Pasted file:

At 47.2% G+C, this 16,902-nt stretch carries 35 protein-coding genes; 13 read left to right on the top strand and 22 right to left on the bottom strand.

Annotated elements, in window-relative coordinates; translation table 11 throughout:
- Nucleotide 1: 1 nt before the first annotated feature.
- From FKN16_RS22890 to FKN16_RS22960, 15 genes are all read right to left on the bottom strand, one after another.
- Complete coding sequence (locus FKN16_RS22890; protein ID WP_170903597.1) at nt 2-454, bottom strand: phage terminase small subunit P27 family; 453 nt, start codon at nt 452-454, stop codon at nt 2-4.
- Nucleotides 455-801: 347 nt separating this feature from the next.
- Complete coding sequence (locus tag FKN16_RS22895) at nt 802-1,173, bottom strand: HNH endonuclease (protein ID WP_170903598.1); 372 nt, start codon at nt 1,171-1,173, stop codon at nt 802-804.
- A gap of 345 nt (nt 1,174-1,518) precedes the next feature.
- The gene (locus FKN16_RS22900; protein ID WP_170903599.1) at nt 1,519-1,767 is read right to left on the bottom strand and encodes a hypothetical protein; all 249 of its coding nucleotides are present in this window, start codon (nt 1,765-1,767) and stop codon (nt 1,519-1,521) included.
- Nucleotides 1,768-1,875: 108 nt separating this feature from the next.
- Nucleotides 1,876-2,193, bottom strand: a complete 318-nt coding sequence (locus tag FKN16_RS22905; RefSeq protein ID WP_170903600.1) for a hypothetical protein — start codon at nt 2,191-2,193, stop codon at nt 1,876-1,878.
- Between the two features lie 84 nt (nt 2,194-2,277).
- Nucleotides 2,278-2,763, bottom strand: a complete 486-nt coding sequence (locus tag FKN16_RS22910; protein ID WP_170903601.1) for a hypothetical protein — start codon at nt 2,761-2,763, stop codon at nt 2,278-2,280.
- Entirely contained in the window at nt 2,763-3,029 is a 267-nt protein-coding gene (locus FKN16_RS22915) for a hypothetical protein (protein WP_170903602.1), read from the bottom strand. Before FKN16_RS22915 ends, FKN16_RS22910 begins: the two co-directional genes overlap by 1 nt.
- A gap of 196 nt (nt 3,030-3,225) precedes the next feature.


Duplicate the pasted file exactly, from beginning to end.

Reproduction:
At 47.2% G+C, this 16,902-nt stretch carries 35 protein-coding genes; 13 read left to right on the top strand and 22 right to left on the bottom strand.

Annotated elements, in window-relative coordinates; translation table 11 throughout:
- Nucleotide 1: 1 nt before the first annotated feature.
- From FKN16_RS22890 to FKN16_RS22960, 15 genes are all read right to left on the bottom strand, one after another.
- Complete coding sequence (locus FKN16_RS22890; protein ID WP_170903597.1) at nt 2-454, bottom strand: phage terminase small subunit P27 family; 453 nt, start codon at nt 452-454, stop codon at nt 2-4.
- Nucleotides 455-801: 347 nt separating this feature from the next.
- Complete coding sequence (locus tag FKN16_RS22895) at nt 802-1,173, bottom strand: HNH endonuclease (protein ID WP_170903598.1); 372 nt, start codon at nt 1,171-1,173, stop codon at nt 802-804.
- A gap of 345 nt (nt 1,174-1,518) precedes the next feature.
- The gene (locus FKN16_RS22900; protein ID WP_170903599.1) at nt 1,519-1,767 is read right to left on the bottom strand and encodes a hypothetical protein; all 249 of its coding nucleotides are present in this window, start codon (nt 1,765-1,767) and stop codon (nt 1,519-1,521) included.
- Nucleotides 1,768-1,875: 108 nt separating this feature from the next.
- Nucleotides 1,876-2,193, bottom strand: a complete 318-nt coding sequence (locus tag FKN16_RS22905; RefSeq protein ID WP_170903600.1) for a hypothetical protein — start codon at nt 2,191-2,193, stop codon at nt 1,876-1,878.
- Between the two features lie 84 nt (nt 2,194-2,277).
- Nucleotides 2,278-2,763, bottom strand: a complete 486-nt coding sequence (locus tag FKN16_RS22910; protein ID WP_170903601.1) for a hypothetical protein — start codon at nt 2,761-2,763, stop codon at nt 2,278-2,280.
- Entirely contained in the window at nt 2,763-3,029 is a 267-nt protein-coding gene (locus FKN16_RS22915) for a hypothetical protein (protein WP_170903602.1), read from the bottom strand. Before FKN16_RS22915 ends, FKN16_RS22910 begins: the two co-directional genes overlap by 1 nt.
- A gap of 196 nt (nt 3,030-3,225) precedes the next feature.